How to protect your brand in the age of social media
The social media space and its seemingly endless supply of instant feedback loops can be a scary place for some people. One of the most frequent questions I’m asked when discussing social media strategy is ‘How do we control messages when people say something about our brand that we don’t like?’. The answer to this question is best understood within the framework of digital brand strategy. So here goes.
If an individual spent a lot of time trying to control every message they heard about themselves, and responding to everything that everybody else said about them, we would, quite rightly, think that person insecure or, worse, a narcissist. But there are a number of brands which think this kind of control to be normal. From the perspective of the general population there is nothing normal about it at all.
A brand that is confronted by negative comments on the social web needs to learn a simple two step reaction: first, see the comment as valuable feedback; and second, view that feedback as an opportunity to improve and build its relationship with customers. This is the way the the best relationships among individuals work. As anyone who has gone through a personal relationship break up will know, relationships break down when one party believes they are not being heard.
Recently I moved house. Before I moved I bought new furniture from a very well know Australian retailer. On the day the furniture was due to be delivered the delivery team arrived and got down to work. It turned out that one piece of furniture did not fit into the lift of my new apartment building. When I called to ask how to rectify this situation the immediate response from the store was “This is your fault – you should have measured the size of your lift – there’s nothing we can do.” Needless to say I thought this was pretty poor customer service. So I jumped onto Twitter and said as much. Of course my experience with the local service rep was not indicative of the company as a whole but it did taint my view of the brand. But that wasn’t the end of the story. The company was monitoring Twitter and used my comment as an opportunity to contact me and offer to send around a new team the next day to carry the piece furniture up the stairs. Naturally I then went back onto Twitter and gave them high praise. Our ‘conversation’ started testily but ended up well.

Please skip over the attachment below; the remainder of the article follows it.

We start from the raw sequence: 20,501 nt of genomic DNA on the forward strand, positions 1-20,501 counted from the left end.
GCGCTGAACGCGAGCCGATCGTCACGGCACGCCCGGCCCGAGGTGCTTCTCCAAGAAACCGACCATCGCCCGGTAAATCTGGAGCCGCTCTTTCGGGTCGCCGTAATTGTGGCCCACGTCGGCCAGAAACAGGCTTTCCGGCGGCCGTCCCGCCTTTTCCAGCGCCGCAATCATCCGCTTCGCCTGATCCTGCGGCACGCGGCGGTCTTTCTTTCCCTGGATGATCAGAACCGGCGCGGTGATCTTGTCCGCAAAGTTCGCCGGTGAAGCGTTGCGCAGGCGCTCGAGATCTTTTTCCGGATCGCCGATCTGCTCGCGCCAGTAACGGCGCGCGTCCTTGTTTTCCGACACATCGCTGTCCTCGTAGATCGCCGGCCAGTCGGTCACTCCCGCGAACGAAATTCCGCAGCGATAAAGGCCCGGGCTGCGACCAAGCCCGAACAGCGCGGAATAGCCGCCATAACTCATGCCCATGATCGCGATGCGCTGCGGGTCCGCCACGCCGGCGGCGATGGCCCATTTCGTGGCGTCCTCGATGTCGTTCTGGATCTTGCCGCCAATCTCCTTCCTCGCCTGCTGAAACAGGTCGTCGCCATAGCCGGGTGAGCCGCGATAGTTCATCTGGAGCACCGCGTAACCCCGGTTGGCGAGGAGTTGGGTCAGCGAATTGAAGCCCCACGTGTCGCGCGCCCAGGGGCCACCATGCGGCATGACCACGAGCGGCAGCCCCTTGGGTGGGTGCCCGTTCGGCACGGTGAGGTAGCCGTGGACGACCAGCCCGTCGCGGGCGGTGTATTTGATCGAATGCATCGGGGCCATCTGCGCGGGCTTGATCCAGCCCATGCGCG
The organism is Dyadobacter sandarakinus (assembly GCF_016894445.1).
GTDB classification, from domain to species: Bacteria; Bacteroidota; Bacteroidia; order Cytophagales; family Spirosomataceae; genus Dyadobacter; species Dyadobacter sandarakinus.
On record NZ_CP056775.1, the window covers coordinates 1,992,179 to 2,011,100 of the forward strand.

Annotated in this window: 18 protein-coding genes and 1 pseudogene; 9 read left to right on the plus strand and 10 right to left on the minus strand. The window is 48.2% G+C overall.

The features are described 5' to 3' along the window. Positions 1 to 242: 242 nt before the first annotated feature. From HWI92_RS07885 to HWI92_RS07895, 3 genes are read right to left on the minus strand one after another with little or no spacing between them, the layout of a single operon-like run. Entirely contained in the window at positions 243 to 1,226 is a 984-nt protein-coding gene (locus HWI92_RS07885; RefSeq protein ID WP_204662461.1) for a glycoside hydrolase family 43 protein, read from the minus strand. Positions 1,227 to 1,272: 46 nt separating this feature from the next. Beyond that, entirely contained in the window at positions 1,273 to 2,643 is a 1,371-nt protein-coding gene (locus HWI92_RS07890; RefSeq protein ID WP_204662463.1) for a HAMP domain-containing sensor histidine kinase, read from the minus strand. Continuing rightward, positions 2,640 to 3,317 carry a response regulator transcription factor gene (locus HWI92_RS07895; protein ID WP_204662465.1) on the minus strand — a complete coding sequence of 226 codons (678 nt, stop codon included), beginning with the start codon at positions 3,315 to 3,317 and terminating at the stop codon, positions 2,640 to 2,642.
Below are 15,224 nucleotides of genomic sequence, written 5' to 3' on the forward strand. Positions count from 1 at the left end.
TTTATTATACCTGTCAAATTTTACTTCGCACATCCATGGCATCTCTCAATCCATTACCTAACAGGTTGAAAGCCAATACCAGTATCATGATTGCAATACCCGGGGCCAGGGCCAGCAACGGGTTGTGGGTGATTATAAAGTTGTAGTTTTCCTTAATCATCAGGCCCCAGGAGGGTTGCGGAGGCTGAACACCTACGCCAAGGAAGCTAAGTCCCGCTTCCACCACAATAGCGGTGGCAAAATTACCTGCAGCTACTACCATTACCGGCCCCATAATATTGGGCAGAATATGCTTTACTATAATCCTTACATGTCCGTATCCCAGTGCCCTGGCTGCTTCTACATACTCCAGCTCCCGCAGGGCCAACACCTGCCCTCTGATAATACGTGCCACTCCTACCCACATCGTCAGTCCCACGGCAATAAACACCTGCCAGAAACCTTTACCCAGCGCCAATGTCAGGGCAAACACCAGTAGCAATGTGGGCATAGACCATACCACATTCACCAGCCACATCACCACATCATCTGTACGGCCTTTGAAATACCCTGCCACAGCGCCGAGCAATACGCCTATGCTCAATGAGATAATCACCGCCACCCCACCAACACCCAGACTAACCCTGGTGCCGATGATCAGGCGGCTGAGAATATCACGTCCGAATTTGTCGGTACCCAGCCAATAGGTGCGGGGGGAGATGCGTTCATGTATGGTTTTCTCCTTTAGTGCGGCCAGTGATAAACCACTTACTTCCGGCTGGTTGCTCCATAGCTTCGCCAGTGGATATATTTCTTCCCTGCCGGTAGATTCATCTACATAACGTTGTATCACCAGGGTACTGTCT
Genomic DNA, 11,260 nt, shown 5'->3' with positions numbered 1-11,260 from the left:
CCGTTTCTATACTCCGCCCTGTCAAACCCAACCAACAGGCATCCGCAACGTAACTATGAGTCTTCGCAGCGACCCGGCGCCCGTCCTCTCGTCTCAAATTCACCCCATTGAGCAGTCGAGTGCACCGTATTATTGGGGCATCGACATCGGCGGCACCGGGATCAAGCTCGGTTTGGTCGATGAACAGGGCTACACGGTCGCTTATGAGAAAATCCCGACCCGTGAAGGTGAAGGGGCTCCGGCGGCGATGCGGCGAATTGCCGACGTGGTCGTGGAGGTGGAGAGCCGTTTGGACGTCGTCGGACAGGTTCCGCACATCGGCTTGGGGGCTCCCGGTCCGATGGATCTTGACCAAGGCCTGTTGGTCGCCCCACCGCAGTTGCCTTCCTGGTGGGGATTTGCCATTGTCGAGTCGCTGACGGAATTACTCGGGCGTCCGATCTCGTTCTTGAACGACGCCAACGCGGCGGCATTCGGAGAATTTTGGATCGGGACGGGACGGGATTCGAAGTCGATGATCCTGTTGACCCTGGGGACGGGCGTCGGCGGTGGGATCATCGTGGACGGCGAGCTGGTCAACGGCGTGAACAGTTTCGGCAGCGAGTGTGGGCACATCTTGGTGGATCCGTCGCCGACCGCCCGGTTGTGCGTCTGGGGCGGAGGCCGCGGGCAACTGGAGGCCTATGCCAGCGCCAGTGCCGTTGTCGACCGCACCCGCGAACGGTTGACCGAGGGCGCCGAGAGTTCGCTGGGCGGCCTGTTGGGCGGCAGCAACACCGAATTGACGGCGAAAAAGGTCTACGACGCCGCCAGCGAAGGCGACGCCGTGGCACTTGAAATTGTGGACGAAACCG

My case highlights the way brands should be thinking about negative comments. It’s not about your ‘mistakes’ as viewed by others. We all make them. What matters is whether you really listen and how you respond. And this is the real opportunity. I’m not suggesting that every negative comment needs a ‘fix’ – sometimes it’s enough to simply tell the customer that they have been heard. But if a comment identifies a problem you can fix then a potential brand ‘enemy’ can be turned into a brand ‘lover’ very quickly.
So don’t try to bubble wrap your brand in entirely positive messages. Embrace the diversity of your market and realise every contact point is an opportunity to stand apart from your competition.